Many people with diabetes are interested in naturopathic treatments to help manage their condition. Such treatments can range from dietary supplements to traditional Chinese medicine and acupuncture. Even people with a strong interest in naturopathic medicine, however, may have doubts about its effectiveness or hesitate to ask their doctors about incorporating naturopathic remedies into their self-management routines.
So people investigating these treatments may be interested in a small study released last month. As noted in an ANI (India) article, the study — published in the journal BMC Complementary & Alternative Medicine — involved 40 people with Type 2 diabetes who were part of a large Seattle-area health-care network. All continued to receive conventional health care during the study period, but were invited to make up to eight “adjunctive naturopathic care” visits with licensed naturopathic physicians over the course of a year, as well. They actually made an average of 3.9 visits per person, 78% of which occurred during the first six months. Naturopaths recommended a range of treatments, from increasing mindfulness while eating to reducing stress through meditation to adding probiotics to the diet.
The most common recommendation, given to 100% of participants, was to engage in more physical activity.
Over the course of the study, participants were asked to self-report on behaviors and outcomes such as their diet, blood glucose testing habits, physical activity, mood, and motivation to change their lifestyle. In addition, clinical measurements were taken of HbA1c (a measure of long-term blood glucose control), blood lipids, and blood pressure. At both 6 and 12 months into the study, participants reported better self-care habits and motivation than at the beginning of the study. And six months in, their HbA1c levels were an average of 0.90% lower than at the beginning of the study — 0.51% lower than the average drop among 329 patients at the same health-care network who did not participate in the study.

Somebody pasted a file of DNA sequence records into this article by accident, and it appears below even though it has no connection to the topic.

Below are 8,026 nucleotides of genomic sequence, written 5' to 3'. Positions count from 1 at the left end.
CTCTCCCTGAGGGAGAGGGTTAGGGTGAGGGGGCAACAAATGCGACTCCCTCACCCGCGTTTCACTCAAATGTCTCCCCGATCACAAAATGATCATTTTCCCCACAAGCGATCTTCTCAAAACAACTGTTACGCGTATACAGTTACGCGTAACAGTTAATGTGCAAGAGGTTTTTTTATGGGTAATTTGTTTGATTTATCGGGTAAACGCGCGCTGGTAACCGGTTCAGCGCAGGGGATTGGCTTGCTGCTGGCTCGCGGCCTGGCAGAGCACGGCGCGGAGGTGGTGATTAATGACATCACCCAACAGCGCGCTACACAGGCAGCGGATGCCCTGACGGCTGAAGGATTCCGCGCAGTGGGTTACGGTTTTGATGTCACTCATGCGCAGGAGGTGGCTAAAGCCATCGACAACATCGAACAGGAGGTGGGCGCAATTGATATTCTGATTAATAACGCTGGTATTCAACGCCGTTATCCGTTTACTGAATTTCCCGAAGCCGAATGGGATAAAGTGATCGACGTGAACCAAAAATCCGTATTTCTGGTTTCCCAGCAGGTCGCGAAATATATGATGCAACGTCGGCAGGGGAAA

Of course, this study has many limitations — starting with the fact that it was not a randomized controlled trial with a control group for comparison. If a similar study were to be conducted in a randomized fashion, the naturopathic care visits would have to be compared with some other “neutral” treatment. Perhaps this other treatment would be more regular doctor visits, or group support meetings — both of which could conceivably also lead to improved self-care and HbA1c levels.
What do you think — are you interested in exploring naturopathic remedies for your diabetes? Have you had any success with such remedies in the past? Does this study change your view of the field of naturopathic medicine? Should regular medical doctors give more credit or pay more attention to naturopathic medicine? Leave a comment below!